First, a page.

JAIPUR, India – A previously unknown Islamic militant group claimed Thursday to have used explosive-laden bicycles to plant bombs that tore through this historic Indian city, warning in an e-mail of more attacks on popular tourists sites.
The e-mail, a copy of which was obtained by The Associated Press, came with a document that demands India stop working with the United States and Britain or "face more attacks at other important tourist places."
Authorities said they were investigating the videos and the document to determine if they were indeed sent by those behind Tuesday's attack, which killed 61 people.
"Some of the footage may have been meant to mislead," said Vasundhara Raje, the chief minister of Rajasthan state, where Jaipur is located. "Intelligence officials are looking" at the videos and the e-mail, which were originally sent to Indian television channels.
The e-mailed videos show a bicycle with an alleged bomb strapped to it parked in a crowded market. Investigators believe most of the bombs were placed in bags left on bicycles, which police have traced to two shops in Jaipur's old city, said Pankaj Singh, the city's inspector-general of police.
Police have also released a sketch of a man in his early 20s who is suspected of buying the bicycles, and have questioned nearly a dozen people. But no arrests have been made, Singh said.
The e-mail also came with an attached Microsoft Word document that is purportedly written by a Guru al-Hindi, who claims to be from a previously unknown group calling itself the Indian Mujahedeen.
"This letter is an open warning to India (to) stop supporting (the) U.S. in the international arena, and if you do continue then get ready to face more attacks at other important tourist places," wrote Guru-Al-Hindi, which is a blend of Hindi and Arabic that means teacher of Indians.
The attack came at the height of the Indian summer when temperatures in Jaipur regularly top 100 degrees and there are few tourists in town. No foreigners were reported killed or wounded in the bombings, which killed Hindus and Muslims alike.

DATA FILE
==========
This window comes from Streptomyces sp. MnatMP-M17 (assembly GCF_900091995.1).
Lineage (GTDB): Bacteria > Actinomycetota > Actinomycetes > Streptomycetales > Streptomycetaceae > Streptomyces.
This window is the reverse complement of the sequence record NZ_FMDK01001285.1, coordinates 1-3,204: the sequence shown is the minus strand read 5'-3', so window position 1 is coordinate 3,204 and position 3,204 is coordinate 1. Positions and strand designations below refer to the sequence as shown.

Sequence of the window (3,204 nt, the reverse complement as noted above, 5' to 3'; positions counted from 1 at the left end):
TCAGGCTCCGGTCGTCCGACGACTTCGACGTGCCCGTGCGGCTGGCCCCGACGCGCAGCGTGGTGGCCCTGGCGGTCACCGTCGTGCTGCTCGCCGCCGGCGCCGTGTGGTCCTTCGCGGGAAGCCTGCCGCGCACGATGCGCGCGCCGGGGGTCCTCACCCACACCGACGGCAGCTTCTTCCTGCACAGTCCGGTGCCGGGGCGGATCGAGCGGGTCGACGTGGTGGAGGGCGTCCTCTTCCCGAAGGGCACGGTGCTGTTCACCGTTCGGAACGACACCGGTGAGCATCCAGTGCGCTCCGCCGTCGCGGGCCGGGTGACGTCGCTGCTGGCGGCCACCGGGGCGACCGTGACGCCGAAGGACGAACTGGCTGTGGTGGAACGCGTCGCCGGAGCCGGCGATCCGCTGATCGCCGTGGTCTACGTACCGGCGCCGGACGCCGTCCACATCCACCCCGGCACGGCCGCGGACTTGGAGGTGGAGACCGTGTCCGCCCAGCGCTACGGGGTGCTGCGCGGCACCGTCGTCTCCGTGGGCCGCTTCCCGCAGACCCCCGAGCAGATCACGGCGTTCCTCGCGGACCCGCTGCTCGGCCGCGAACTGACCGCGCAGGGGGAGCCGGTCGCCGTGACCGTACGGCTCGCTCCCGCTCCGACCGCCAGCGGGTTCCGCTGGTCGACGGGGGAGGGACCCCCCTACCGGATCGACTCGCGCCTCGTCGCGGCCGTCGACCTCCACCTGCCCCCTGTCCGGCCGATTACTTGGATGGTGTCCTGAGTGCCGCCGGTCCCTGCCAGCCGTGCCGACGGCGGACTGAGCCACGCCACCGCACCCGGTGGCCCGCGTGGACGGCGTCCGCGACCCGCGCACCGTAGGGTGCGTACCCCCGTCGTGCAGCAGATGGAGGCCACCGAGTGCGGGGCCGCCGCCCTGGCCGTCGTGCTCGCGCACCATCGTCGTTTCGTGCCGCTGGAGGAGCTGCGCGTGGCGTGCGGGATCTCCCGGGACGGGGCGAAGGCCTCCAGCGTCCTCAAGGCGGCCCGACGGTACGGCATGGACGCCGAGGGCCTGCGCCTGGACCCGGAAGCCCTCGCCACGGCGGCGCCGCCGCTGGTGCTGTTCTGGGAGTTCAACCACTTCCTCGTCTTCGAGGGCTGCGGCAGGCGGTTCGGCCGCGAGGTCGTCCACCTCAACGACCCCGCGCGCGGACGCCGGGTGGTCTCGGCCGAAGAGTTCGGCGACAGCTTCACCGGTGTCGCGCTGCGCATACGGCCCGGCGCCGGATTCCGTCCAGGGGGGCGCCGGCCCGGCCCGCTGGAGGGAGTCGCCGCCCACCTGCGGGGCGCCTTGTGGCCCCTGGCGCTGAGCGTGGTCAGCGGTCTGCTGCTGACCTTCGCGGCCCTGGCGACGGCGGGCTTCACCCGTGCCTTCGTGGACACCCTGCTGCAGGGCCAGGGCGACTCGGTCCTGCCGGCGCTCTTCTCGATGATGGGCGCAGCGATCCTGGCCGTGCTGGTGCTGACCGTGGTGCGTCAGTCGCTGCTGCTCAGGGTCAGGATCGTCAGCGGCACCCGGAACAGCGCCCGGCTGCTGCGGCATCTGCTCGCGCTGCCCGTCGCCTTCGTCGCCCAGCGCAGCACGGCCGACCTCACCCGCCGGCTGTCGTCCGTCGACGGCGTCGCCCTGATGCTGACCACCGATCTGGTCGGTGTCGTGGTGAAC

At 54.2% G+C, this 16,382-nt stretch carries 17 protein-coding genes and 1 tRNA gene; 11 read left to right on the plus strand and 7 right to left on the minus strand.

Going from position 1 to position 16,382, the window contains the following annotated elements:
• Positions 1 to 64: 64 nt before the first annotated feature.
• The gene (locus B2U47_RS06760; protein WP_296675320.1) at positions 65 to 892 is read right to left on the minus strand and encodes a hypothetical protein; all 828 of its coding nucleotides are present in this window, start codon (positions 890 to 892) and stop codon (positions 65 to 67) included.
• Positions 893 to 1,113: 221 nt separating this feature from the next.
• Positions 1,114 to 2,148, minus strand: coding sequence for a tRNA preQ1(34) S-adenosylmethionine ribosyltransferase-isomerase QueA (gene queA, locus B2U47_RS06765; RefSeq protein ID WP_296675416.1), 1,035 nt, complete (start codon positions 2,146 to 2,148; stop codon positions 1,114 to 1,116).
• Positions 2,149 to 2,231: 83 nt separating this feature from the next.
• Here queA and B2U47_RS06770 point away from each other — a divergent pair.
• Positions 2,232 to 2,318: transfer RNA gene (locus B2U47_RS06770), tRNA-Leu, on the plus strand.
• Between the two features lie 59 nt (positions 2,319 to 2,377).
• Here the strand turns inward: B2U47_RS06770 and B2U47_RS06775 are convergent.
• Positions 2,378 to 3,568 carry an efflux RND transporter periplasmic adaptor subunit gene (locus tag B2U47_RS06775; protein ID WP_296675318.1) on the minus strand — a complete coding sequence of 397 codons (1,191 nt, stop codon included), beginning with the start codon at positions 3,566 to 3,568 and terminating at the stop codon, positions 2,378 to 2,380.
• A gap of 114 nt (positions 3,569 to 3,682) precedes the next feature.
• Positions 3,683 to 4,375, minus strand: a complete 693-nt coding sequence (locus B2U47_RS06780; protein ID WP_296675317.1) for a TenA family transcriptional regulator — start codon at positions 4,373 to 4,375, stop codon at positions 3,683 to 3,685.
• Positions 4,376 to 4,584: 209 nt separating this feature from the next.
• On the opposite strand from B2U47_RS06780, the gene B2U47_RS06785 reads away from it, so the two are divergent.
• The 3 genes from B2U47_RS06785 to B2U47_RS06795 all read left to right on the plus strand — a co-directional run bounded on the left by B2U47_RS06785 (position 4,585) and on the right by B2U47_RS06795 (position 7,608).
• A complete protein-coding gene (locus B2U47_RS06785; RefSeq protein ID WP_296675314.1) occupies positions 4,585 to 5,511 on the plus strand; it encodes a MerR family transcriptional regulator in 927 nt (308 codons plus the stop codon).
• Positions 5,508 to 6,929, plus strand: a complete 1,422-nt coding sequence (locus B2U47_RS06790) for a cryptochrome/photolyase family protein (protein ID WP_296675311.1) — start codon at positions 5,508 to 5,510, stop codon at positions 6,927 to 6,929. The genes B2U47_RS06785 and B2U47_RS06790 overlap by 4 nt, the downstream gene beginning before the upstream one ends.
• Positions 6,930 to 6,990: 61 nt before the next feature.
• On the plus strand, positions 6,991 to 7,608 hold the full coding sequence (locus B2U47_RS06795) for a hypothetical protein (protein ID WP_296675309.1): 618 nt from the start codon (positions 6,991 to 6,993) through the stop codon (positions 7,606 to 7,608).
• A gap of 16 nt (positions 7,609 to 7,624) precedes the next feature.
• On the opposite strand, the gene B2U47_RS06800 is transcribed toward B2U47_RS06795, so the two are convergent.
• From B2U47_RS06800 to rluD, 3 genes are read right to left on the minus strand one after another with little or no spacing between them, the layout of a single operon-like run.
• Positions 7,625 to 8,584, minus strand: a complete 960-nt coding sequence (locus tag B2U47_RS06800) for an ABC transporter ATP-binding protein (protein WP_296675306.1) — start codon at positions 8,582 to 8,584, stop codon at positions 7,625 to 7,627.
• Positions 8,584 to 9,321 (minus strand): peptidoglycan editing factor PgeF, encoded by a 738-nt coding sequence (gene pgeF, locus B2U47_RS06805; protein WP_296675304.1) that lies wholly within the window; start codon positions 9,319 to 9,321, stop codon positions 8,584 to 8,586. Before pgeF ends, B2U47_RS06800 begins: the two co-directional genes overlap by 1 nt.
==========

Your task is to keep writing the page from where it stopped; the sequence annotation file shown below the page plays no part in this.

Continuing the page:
Oddly, the message also included the password for the French Yahoo account used to send the e-mail.
The oldest e-mail currently in the account's inbox was received about two hours after the first of nine bombs went off. Other more recent messages include queries from Indian journalists and a number of scam e-mails requesting help moving large sums of money from fictitious African banks.
Still, authorities said they were taking the e-mail seriously.
"There is certain factual information in the e-mail. We will be corroborating that to see if that's accurate," Singh told The Associated Press without elaborating.
The e-mail also claimed responsibility for a number of the other bombings that have plagued India over the past three years.
But unlike previous bombings in India, which have targeted Hindu temples, Muslim mosques and crowded local markets, Tuesday's attack had the potential to undermine the country's increasingly lucrative tourist trade.
Jaipur alone welcomed about 1.6 million visitors between 2005 and 2006, raking in nearly US$20 million, according to the latest government statistics available.
"One does worry because news like this flashes around and it does affect people," said Jyotika Kumari, whose family owns the Diggi Palace hotel in Jaipur.
Apart from targeting a tourist center, officials have said they believe the attacks were also intended to stoke tensions between India's Hindu majority and its Muslim minority.
Authorities tried to prevent any retaliatory violence by imposing a daylong curfew for a second day Thursday in Jaipur's walled old city, where the explosions took place.
Since the bombings, Indian authorities have repeatedly suggested blame would eventually fall on Islamic militant groups, many of which India accuses Pakistan of backing.
The attack came days after Indian soldiers came under fire trying to stop militants from crossing the frontier with Pakistan, and after 11 people were killed in fighting between security forces and Islamic militants in the Himalayan region.
Indian authorities say Pakistan-based Islamic extremist groups were behind those incidents and a spate of bombings that have killed hundreds in this predominantly Hindu country of 1.1 billion people since 2005. Pakistan, an overwhelmingly Muslim country, denies any role in the bombings.